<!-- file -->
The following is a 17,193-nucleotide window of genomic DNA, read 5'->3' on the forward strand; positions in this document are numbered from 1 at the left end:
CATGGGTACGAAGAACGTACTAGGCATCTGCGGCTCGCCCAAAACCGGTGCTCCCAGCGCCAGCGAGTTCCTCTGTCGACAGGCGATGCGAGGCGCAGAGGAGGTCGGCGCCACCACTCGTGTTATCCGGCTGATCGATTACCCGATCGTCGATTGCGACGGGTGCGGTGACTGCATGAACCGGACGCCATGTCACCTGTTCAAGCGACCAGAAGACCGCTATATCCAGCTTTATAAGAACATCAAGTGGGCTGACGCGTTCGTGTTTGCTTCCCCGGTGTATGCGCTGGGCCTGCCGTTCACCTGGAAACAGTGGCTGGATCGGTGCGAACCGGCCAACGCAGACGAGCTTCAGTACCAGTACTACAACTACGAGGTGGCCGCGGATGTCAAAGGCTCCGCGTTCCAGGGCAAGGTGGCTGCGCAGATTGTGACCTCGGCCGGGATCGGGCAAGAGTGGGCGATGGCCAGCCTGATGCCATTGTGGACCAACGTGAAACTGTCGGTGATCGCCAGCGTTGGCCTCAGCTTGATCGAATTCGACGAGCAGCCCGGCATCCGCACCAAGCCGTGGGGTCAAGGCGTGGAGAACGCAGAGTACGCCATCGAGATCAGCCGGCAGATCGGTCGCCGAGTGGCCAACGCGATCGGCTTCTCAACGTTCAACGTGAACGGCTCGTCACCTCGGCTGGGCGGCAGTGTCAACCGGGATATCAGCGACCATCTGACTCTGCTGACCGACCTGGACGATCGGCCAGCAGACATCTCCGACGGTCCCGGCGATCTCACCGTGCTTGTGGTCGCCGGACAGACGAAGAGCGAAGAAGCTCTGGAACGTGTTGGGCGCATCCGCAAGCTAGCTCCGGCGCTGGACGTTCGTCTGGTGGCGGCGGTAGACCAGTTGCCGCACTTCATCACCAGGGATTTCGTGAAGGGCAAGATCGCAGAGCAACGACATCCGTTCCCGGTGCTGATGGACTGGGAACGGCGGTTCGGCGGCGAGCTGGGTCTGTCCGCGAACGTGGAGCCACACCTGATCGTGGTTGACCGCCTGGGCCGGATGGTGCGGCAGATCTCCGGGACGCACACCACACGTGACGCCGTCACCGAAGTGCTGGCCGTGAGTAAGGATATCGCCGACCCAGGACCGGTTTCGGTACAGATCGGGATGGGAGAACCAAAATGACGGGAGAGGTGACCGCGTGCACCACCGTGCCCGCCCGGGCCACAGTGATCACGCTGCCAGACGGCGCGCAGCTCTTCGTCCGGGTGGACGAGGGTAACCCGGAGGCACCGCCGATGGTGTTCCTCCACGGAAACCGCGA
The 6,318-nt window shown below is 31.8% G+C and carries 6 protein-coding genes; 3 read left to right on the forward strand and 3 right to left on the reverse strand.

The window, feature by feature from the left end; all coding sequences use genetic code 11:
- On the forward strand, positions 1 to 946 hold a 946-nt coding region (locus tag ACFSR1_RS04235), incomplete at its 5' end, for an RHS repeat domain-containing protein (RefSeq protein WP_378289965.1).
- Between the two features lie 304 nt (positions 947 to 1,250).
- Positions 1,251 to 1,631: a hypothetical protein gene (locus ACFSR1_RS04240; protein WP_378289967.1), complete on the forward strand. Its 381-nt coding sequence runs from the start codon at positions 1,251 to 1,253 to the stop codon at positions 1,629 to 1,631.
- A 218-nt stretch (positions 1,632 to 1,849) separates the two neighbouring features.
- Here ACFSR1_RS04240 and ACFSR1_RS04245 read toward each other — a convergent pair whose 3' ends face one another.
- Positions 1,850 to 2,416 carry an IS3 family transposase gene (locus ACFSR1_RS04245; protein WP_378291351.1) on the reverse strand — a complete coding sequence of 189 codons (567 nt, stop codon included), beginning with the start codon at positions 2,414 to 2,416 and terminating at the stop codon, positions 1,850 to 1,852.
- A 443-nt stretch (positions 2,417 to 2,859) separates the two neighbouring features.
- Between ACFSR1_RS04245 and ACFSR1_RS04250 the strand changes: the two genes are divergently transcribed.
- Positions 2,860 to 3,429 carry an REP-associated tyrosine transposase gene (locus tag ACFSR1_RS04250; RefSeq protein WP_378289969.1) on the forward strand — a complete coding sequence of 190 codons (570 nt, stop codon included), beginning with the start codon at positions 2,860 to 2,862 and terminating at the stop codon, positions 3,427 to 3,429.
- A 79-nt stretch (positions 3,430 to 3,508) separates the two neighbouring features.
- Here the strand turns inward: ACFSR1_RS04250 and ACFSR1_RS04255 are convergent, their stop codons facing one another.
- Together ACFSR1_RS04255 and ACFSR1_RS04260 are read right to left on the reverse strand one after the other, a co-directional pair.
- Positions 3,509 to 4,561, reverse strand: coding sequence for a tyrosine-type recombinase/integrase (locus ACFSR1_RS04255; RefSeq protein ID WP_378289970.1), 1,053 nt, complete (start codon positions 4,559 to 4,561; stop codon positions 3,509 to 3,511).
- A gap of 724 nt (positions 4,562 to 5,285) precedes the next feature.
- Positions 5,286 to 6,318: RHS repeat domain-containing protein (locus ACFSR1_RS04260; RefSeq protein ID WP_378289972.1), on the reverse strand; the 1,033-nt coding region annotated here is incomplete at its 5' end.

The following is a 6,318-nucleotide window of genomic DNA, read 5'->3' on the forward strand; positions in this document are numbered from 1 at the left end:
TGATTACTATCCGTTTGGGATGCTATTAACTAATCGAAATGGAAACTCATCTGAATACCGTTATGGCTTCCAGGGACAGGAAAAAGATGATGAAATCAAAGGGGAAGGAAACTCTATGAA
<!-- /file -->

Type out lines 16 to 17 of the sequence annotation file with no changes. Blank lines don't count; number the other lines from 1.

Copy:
- Together ACFSR1_RS04255 and ACFSR1_RS04260 are read right to left on the reverse strand one after the other, a co-directional pair.
- Positions 3,509 to 4,561, reverse strand: coding sequence for a tyrosine-type recombinase/integrase (locus ACFSR1_RS04255; RefSeq protein ID WP_378289970.1), 1,053 nt, complete (start codon positions 4,559 to 4,561; stop codon positions 3,509 to 3,511).